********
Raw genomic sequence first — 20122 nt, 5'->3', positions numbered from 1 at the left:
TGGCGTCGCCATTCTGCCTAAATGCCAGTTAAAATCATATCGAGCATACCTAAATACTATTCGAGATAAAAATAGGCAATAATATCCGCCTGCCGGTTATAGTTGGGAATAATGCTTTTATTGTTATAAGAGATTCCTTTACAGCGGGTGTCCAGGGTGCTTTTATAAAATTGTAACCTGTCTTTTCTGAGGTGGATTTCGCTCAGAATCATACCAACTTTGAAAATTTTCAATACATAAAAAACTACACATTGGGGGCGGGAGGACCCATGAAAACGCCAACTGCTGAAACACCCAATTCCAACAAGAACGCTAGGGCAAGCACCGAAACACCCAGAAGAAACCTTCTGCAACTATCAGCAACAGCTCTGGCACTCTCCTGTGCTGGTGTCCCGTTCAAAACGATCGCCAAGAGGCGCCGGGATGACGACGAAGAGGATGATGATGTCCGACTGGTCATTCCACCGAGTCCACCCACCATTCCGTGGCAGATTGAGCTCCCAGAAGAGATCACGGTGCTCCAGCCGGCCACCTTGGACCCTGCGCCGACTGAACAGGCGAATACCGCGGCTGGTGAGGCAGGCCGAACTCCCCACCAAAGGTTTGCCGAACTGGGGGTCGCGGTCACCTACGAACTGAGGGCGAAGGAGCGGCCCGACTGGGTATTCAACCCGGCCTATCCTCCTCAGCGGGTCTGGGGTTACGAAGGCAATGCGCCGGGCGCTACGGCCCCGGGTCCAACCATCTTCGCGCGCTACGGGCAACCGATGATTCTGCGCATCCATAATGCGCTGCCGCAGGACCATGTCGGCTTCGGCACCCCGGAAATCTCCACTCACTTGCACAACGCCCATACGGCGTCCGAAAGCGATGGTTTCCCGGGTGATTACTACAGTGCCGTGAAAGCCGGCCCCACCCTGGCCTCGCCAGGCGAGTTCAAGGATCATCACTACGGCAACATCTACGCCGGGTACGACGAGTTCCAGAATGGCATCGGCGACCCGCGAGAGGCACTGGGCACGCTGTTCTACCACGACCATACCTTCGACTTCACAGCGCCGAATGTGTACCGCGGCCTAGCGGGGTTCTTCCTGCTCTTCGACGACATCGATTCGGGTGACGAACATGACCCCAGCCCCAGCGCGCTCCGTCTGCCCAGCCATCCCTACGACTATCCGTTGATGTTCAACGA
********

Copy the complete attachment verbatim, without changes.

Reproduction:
Raw genomic sequence first — 20122 nt, 5'->3', positions numbered from 1 at the left:
TGGCGTCGCCATTCTGCCTAAATGCCAGTTAAAATCATATCGAGCATACCTAAATACTATTCGAGATAAAAATAGGCAATAATATCCGCCTGCCGGTTATAGTTGGGAATAATGCTTTTATTGTTATAAGAGATTCCTTTACAGCGGGTGTCCAGGGTGCTTTTATAAAATTGTAACCTGTCTTTTCTGAGGTGGATTTCGCTCAGAATCATACCAACTTTGAAAATTTTCAATACATAAAAAACTACACATTGGGGGCGGGAGGACCCATGAAAACGCCAACTGCTGAAACACCCAATTCCAACAAGAACGCTAGGGCAAGCACCGAAACACCCAGAAGAAACCTTCTGCAACTATCAGCAACAGCTCTGGCACTCTCCTGTGCTGGTGTCCCGTTCAAAACGATCGCCAAGAGGCGCCGGGATGACGACGAAGAGGATGATGATGTCCGACTGGTCATTCCACCGAGTCCACCCACCATTCCGTGGCAGATTGAGCTCCCAGAAGAGATCACGGTGCTCCAGCCGGCCACCTTGGACCCTGCGCCGACTGAACAGGCGAATACCGCGGCTGGTGAGGCAGGCCGAACTCCCCACCAAAGGTTTGCCGAACTGGGGGTCGCGGTCACCTACGAACTGAGGGCGAAGGAGCGGCCCGACTGGGTATTCAACCCGGCCTATCCTCCTCAGCGGGTCTGGGGTTACGAAGGCAATGCGCCGGGCGCTACGGCCCCGGGTCCAACCATCTTCGCGCGCTACGGGCAACCGATGATTCTGCGCATCCATAATGCGCTGCCGCAGGACCATGTCGGCTTCGGCACCCCGGAAATCTCCACTCACTTGCACAACGCCCATACGGCGTCCGAAAGCGATGGTTTCCCGGGTGATTACTACAGTGCCGTGAAAGCCGGCCCCACCCTGGCCTCGCCAGGCGAGTTCAAGGATCATCACTACGGCAACATCTACGCCGGGTACGACGAGTTCCAGAATGGCATCGGCGACCCGCGAGAGGCACTGGGCACGCTGTTCTACCACGACCATACCTTCGACTTCACAGCGCCGAATGTGTACCGCGGCCTAGCGGGGTTCTTCCTGCTCTTCGACGACATCGATTCGGGTGACGAACATGACCCCAGCCCCAGCGCGCTCCGTCTGCCCAGCCATCCCTACGACTATCCGTTGATGTTCAACGA